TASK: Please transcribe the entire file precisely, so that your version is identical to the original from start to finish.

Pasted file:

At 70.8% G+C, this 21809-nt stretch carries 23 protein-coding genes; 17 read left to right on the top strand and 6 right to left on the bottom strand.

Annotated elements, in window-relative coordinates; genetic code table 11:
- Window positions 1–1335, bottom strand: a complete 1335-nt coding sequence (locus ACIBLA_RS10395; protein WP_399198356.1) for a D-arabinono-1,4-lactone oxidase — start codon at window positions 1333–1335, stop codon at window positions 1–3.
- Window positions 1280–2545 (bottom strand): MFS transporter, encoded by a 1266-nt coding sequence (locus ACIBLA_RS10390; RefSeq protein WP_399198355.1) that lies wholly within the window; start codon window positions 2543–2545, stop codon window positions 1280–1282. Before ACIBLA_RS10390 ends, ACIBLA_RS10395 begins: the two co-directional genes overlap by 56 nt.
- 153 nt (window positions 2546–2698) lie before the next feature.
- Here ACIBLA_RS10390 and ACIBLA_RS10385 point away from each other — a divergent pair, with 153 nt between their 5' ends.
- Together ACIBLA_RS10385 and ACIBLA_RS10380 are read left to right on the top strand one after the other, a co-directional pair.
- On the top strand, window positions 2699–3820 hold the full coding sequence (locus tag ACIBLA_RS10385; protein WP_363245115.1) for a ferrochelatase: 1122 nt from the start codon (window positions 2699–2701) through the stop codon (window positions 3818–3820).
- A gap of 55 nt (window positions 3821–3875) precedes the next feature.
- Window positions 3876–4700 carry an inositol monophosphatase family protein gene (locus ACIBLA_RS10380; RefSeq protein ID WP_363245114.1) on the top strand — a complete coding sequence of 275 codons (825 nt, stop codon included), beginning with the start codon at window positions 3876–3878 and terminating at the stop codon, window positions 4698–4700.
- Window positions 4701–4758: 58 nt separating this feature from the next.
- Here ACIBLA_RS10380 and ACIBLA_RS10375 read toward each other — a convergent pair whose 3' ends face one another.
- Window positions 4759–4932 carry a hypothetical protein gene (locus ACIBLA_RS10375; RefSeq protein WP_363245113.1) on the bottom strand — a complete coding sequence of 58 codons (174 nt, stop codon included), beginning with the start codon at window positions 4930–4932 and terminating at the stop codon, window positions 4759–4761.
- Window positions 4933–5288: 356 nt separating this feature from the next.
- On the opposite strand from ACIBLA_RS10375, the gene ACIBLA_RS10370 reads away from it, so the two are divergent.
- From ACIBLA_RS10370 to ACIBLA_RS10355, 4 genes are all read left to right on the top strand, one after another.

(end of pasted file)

At 70.8% G+C, this 21809-nt stretch carries 23 protein-coding genes; 17 read left to right on the top strand and 6 right to left on the bottom strand.

Annotated elements, in window-relative coordinates; genetic code table 11:
- Window positions 1–1335, bottom strand: a complete 1335-nt coding sequence (locus ACIBLA_RS10395; protein WP_399198356.1) for a D-arabinono-1,4-lactone oxidase — start codon at window positions 1333–1335, stop codon at window positions 1–3.
- Window positions 1280–2545 (bottom strand): MFS transporter, encoded by a 1266-nt coding sequence (locus ACIBLA_RS10390; RefSeq protein WP_399198355.1) that lies wholly within the window; start codon window positions 2543–2545, stop codon window positions 1280–1282. Before ACIBLA_RS10390 ends, ACIBLA_RS10395 begins: the two co-directional genes overlap by 56 nt.
- 153 nt (window positions 2546–2698) lie before the next feature.
- Here ACIBLA_RS10390 and ACIBLA_RS10385 point away from each other — a divergent pair, with 153 nt between their 5' ends.
- Together ACIBLA_RS10385 and ACIBLA_RS10380 are read left to right on the top strand one after the other, a co-directional pair.
- On the top strand, window positions 2699–3820 hold the full coding sequence (locus tag ACIBLA_RS10385; protein WP_363245115.1) for a ferrochelatase: 1122 nt from the start codon (window positions 2699–2701) through the stop codon (window positions 3818–3820).
- A gap of 55 nt (window positions 3821–3875) precedes the next feature.
- Window positions 3876–4700 carry an inositol monophosphatase family protein gene (locus ACIBLA_RS10380; RefSeq protein ID WP_363245114.1) on the top strand — a complete coding sequence of 275 codons (825 nt, stop codon included), beginning with the start codon at window positions 3876–3878 and terminating at the stop codon, window positions 4698–4700.
- Window positions 4701–4758: 58 nt separating this feature from the next.
- Here ACIBLA_RS10380 and ACIBLA_RS10375 read toward each other — a convergent pair whose 3' ends face one another.
- Window positions 4759–4932 carry a hypothetical protein gene (locus ACIBLA_RS10375; RefSeq protein WP_363245113.1) on the bottom strand — a complete coding sequence of 58 codons (174 nt, stop codon included), beginning with the start codon at window positions 4930–4932 and terminating at the stop codon, window positions 4759–4761.
- Window positions 4933–5288: 356 nt separating this feature from the next.
- On the opposite strand from ACIBLA_RS10375, the gene ACIBLA_RS10370 reads away from it, so the two are divergent.
- From ACIBLA_RS10370 to ACIBLA_RS10355, 4 genes are all read left to right on the top strand, one after another.